University of Minnesota
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Diabetes Disparities & Limited English Proficiency Research                 

Posting expires on 12/01/2021

Research Site:
University of MInnesota - Twin Cities

Type of Research:
Clinical

Department:
Medicine

This opportunity does not have a stipend.

Description:
We are looking for students and/or residents fluent in Somali or in Spanish to help with remote recruitment and surveying (phone, web-based) of participants with diabetes to understand how perceived treatment burden influences diabetes self-management and glycemic control. This includes opportunities for literature review and manuscript writing. Even a 1 or 2-month block of time available may be feasible.

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Immigrant populations carry the greatest burden of T2DM, risk low health literacy and poor care access, experience lower-quality diabetes care, and suffer worse outcomes. Dr. Rogers's current work in this area is limited to primarily English speakers in its assessment of the patient experience of treatment burden, a major gap for intervention development aimed at the safety net where the majority of limited English proficiency (LEP) patients receive care. The objective of the proposed work is to expand upon her current work by focusing on treatment burden in Spanish- and Somali-speaking patients. This proposal will characterize the role of treatment burden in diabetes self-management and optimal diabetes care for LEP patients.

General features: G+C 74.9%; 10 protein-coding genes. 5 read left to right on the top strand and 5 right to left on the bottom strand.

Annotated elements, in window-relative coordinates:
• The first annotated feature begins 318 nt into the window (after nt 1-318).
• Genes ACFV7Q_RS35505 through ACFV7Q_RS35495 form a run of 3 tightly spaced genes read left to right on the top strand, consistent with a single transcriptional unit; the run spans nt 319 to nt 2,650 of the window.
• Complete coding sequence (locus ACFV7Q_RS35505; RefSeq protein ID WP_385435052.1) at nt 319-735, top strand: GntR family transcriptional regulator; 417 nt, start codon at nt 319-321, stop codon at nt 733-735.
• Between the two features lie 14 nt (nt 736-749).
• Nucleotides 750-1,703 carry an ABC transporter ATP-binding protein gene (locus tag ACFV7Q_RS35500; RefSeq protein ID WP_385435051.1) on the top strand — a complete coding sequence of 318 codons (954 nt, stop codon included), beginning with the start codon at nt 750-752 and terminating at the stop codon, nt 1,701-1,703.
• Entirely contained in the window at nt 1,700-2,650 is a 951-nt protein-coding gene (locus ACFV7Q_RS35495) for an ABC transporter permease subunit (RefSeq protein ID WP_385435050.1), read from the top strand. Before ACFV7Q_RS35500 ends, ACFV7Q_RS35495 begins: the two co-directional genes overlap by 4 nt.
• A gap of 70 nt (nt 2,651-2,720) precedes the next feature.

Aim 1: Translate and validate the Patient Experience with Treatment and Self-management (PETS) questionnaire in both Spanish and Somali. Extending upon previous work validating the PETS, a measure of the patient experience of treatment burden, we will translate the PETS into Spanish and Somali using established best practices. We will then validate the PETS questionnaire in both Spanish and Somali, pooling this data with the original PETS validation data from English-proficient (EP) participants to explore potential predictive validity of the PETS across populations. Hypothesis: The PETS questionnaire will be a valid instrument for measuring patient-perceived treatment burden in both Spanish and Somali languages.

Aim 2: Determine the association between patient-perceived treatment burden and glycemic control among LEP patients with diabetes. Aiming to help explain the known relationship between LEP and poorer glycemic control, we will use multivariate linear regression modeling to determine the association between PETS domains and glycated hemoglobin (HbA1c), adjusting for known mediators. Hypothesis: Higher treatment burden will be associated with poorer glycemic control among LEP patients with diabetes.

If interested, please email a brief summary of why as well as a CV/resume to Dr. Elizabeth Rogers at earogers@umn.edu.

Posted on 01/15/2021